In Feminist Politics, hooks provided me with a definition of feminism I couldn’t not support (ironically, it was also the first definition I’d heard, despite having a strong, albeit ignorant, opinion about feminism): “Simply put, feminism is a movement to end sexism, sexist exploitation, and oppression” (2000, p. 40). Hooks went on to address why this is not a commonly understood and accepted definition of feminism and I had my eyes opened again. I was not a big believer in the “patriarchy”— the idea of a group of men in expensive suits, sitting around a cigar-smoke-filled room, conspiring to keep women oppressed seemed preposterous. With a simple phrase, “[Most people’s] misunderstanding of feminist politics reflects the reality that most folks learn about feminism from patriarchal mass media” (p. 40), I realized that it didn’t take a conspiracy of peers to oppress a group of people.

The term “radical feminist” was a cause for concern to me before hooks explained the difference between “reformist feminism” and “radical feminism.” Reformists want, primarily, “equality with men in the workforce” while the “original radical foundations of contemporary feminism…called for reform as well as overall restructuring of society so that our nation would be fundamentally anti-sexist” (2000, p. 41). Reforming our current, sexist society is not enough. Gaining equality in one area (such as equal-pay-for-equal-work), is not enough to end (or at least push back) all the ‘ism’s that oppress millions every day.

The second reading that cataclysmically altered my point of view was written by Amy Bloom. In Hermaphrodites with Attitude, Bloom writes that infants born with “ambiguous genitalia” are more common than those born with cystic fibrosis, about two thousand times a year in the United States alone. (2002, p. 244)

I myself am not a hermaphrodite, nor do I know anyone who is (that I am aware of). Prior to this reading, I had done no research about the subject whatsoever. And yet, I had an opinion about hermaphrodites and people I considered “gender confused.” My thought was naively, “Whatever genitals are most prominent, that’s what you are. Just be that.” Very few hermaphrodites are true 50/50 splits so this seemed an easy judgment to make.

This opinion was challenged upon my reading about the “corrective” procedures, which, “if necessary” involve “some enlargement of the vaginal cavity by metal dilators, inserted by the parents daily for six months….Monthly dilation of the seven-or eight-year old continues into adolescence to prevent the narrowing or closure of the vaginal cavity” (p. 244). Further challenges arose when reading about the mentality of those performing such procedures. Bloom quotes a doctor as writing, “After stillbirth, genital anomaly is the most serious problem with a baby, as it threatens the whole fabric of personality and life of the person.” One must wonder how much more a baby’s personality will be shaped by having non-consensual genital surgery and by the postoperative “dilation” in order to make her vagina “normal” than by having a “genital anomaly.” Bloom quotes Dr. Richard Hurwitz, in the instructional video “Surgical Reconstruction of Ambiguous Genitalia in Female Children” as saying, “The finding of ambiguous genitalia in the newborn is a medical and social emergency.” There is a common understanding among doctors and surgeons that a boy can not have a fulfilling life with a small penis and a girl can not have a fulfilling life with a large clitoris and therefore, “corrective” surgery must be performed as soon as possible. These same doctors believe that parents are incapable of truly loving a child whose genitals do not conform to the “normal” standard of genital conformation. The American College of Surgeons training video on how to treat female genital abnormality makes clear that they believe it highly important to appear normal while making no mention of functionality or feeling. (Bloom, 2002, p. 248)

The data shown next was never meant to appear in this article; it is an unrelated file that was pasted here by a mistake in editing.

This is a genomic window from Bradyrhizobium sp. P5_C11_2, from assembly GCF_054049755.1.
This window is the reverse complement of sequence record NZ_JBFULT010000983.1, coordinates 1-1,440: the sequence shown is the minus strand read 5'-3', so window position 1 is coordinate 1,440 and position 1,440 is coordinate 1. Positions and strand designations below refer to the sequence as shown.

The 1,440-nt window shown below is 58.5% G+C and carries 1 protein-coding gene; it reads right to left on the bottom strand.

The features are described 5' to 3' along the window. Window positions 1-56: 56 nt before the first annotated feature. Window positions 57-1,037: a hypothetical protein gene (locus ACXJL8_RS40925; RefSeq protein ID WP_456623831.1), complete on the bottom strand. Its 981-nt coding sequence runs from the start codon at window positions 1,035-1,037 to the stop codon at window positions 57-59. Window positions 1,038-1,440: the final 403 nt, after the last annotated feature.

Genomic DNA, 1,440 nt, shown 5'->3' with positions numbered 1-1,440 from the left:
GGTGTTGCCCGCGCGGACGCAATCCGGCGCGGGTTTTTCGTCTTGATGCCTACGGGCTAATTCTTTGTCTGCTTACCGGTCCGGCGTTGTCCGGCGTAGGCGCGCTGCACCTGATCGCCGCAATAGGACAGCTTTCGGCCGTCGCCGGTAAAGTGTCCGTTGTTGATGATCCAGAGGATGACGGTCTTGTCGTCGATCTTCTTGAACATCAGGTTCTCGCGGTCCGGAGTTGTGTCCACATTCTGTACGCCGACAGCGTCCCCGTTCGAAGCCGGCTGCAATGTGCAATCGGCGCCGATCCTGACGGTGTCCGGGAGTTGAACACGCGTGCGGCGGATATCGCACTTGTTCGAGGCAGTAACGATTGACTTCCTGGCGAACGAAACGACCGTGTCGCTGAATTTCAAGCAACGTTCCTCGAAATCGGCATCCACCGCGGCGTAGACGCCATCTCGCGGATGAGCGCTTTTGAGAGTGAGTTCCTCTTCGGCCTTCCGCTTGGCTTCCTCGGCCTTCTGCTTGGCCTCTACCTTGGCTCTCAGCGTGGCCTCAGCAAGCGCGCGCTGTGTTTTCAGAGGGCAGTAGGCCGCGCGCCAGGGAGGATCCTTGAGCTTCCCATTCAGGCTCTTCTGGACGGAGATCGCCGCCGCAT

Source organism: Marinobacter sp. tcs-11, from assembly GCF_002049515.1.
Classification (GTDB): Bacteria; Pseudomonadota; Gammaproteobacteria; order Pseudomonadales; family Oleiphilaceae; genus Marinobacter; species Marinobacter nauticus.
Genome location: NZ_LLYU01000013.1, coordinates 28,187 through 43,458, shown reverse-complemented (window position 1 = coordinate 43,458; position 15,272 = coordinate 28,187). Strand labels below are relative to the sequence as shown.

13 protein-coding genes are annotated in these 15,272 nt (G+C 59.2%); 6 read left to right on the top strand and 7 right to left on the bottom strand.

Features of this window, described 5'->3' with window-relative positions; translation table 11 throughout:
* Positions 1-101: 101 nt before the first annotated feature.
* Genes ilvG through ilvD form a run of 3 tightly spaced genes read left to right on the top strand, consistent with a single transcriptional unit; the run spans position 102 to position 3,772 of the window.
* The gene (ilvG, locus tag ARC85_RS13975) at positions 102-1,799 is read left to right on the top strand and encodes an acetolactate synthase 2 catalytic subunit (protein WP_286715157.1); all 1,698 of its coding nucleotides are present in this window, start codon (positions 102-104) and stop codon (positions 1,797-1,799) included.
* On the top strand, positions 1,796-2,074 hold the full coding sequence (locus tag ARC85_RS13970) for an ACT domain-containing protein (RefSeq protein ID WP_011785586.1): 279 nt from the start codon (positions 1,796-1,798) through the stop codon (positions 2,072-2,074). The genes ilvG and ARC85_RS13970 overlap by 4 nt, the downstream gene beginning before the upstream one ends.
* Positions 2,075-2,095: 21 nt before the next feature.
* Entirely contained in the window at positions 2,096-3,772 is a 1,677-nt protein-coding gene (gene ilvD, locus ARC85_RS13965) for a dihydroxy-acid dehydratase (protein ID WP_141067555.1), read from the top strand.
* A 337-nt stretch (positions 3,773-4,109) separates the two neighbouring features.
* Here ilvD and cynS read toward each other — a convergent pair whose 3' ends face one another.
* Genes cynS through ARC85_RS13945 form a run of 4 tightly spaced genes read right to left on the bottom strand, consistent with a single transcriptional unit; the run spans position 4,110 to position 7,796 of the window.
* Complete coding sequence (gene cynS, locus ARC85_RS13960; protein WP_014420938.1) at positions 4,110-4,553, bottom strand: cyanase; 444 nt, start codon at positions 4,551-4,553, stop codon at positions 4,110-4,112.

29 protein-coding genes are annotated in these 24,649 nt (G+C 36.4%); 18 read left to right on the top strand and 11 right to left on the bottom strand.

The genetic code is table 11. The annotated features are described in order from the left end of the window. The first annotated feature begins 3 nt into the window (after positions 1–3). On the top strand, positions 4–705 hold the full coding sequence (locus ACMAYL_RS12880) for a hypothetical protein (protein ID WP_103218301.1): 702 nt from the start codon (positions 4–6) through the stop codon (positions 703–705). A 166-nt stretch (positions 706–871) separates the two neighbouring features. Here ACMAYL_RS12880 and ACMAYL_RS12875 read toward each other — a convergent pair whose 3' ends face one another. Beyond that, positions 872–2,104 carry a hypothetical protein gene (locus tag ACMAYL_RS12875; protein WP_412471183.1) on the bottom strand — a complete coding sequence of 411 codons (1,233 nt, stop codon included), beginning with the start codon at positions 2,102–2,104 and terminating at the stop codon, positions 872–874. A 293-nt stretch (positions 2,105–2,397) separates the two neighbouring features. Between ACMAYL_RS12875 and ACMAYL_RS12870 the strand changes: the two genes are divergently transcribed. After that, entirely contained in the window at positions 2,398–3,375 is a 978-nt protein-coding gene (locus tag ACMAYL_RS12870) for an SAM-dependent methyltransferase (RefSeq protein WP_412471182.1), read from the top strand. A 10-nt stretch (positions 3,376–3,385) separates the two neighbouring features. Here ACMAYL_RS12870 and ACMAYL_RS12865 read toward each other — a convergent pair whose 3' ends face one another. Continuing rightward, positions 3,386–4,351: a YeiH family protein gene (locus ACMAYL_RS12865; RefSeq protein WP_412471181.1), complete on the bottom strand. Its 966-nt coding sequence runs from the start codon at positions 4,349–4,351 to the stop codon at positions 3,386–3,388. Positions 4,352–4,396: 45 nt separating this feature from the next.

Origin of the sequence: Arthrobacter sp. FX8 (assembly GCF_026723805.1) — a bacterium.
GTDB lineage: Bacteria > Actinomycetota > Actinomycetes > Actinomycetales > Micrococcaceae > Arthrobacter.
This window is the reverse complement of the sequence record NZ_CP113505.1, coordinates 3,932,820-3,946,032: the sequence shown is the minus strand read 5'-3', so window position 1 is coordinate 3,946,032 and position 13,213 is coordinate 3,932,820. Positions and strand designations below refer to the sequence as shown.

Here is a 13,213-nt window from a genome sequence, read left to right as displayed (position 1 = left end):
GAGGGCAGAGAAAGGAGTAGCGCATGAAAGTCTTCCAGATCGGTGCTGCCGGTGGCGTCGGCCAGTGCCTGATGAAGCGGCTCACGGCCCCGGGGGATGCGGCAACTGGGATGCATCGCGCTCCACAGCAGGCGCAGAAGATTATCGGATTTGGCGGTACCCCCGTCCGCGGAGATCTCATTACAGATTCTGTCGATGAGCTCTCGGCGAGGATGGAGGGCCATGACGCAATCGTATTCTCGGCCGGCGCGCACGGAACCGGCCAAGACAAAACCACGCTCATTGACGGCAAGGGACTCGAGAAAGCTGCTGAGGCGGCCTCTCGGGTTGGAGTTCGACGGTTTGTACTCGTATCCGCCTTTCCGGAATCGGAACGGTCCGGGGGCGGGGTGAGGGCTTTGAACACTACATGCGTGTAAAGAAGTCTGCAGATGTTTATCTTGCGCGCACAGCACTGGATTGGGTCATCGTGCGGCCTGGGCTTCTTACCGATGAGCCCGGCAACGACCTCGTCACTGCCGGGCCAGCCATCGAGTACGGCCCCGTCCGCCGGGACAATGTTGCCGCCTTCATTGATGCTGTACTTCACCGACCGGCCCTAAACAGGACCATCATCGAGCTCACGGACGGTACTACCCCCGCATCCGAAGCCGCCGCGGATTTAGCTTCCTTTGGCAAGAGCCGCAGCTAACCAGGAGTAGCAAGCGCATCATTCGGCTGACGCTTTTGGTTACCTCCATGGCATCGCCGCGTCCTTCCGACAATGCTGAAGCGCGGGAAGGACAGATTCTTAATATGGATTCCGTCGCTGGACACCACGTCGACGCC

My ignorant opinion that one should just “be what they are” was challenged and ultimately destroyed upon reading about Klinefelter’s syndrome, AIS, PAIS, and CAH, all of which result in fairly “normal” looking genitals but with various hormonal or chromosomal abnormalities which result in varying degrees of natural variations, such as a man developing small breasts but not the typically “male” traits such as a hairy chest, deep voice, and heavier musculature.

This essay also reaffirmed to me the dangers of homophobia. Dr. Philip Gruppuso (quoted in Bloom, 2002), speaking on the treatment of infant hermaphrodites said:

“…in the history of treating these kids, there is an element of homophobia…If you look back at the standard texts of the fifties and sixties, the underlying concern was that people who were ‘really’ male but looked female would want to have sex with males, and the same for females who appeared male. Homosexual sex was the underlying fear.” (p. 247)

While understanding that homophobia was dangerous and damaging to adults, I had not realized the extent to which the irrational fear of consenting adults having relations with other consenting adults of the same sex was causing harm upon the most innocent and defenseless people in our midst.

I know that I have many more ignorant and judgment views remaining to be examined, but due to the writings of bell and Bloom, there are at least some which are no longer mucking around in my brain.

References

Bloom, A. (2002) Hermaphrodites with attitude. In S. Shaw, J. Lee (Eds.), Women’s voices, feminist visions. (2009). (pp. 244-249). New York, NY: McGraw-Hill.

hooks, b. (2000). Feminist politics: Where we stand. In S. Shaw, J. Lee (Eds.), Women’s voices, feminist visions. (2009). (pp. 40-42). New York, NY: McGraw-Hill.

 

How Feminism Has Effected Me…so far. December 19, 2009